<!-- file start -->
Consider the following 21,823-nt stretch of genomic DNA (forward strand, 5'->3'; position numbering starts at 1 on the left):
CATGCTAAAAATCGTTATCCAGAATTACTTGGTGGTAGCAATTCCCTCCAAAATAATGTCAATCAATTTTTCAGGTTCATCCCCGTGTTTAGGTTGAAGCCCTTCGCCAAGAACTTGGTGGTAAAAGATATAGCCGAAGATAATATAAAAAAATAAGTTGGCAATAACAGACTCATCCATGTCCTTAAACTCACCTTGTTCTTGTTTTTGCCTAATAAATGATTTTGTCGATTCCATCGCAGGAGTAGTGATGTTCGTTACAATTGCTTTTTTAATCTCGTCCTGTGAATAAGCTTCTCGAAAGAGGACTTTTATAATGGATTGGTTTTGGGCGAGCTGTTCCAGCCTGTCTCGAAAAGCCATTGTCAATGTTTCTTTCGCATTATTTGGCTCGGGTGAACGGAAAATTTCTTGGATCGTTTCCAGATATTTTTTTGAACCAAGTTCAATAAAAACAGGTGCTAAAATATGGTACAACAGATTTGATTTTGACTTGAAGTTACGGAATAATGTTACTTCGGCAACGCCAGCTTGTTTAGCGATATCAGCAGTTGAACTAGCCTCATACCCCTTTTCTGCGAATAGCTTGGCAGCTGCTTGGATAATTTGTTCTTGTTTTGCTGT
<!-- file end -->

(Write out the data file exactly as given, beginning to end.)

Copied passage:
Consider the following 21,823-nt stretch of genomic DNA (forward strand, 5'->3'; position numbering starts at 1 on the left):
CATGCTAAAAATCGTTATCCAGAATTACTTGGTGGTAGCAATTCCCTCCAAAATAATGTCAATCAATTTTTCAGGTTCATCCCCGTGTTTAGGTTGAAGCCCTTCGCCAAGAACTTGGTGGTAAAAGATATAGCCGAAGATAATATAAAAAAATAAGTTGGCAATAACAGACTCATCCATGTCCTTAAACTCACCTTGTTCTTGTTTTTGCCTAATAAATGATTTTGTCGATTCCATCGCAGGAGTAGTGATGTTCGTTACAATTGCTTTTTTAATCTCGTCCTGTGAATAAGCTTCTCGAAAGAGGACTTTTATAATGGATTGGTTTTGGGCGAGCTGTTCCAGCCTGTCTCGAAAAGCCATTGTCAATGTTTCTTTCGCATTATTTGGCTCGGGTGAACGGAAAATTTCTTGGATCGTTTCCAGATATTTTTTTGAACCAAGTTCAATAAAAACAGGTGCTAAAATATGGTACAACAGATTTGATTTTGACTTGAAGTTACGGAATAATGTTACTTCGGCAACGCCAGCTTGTTTAGCGATATCAGCAGTTGAACTAGCCTCATACCCCTTTTCTGCGAATAGCTTGGCAGCTGCTTGGATAATTTGTTCTTGTTTTGCTGT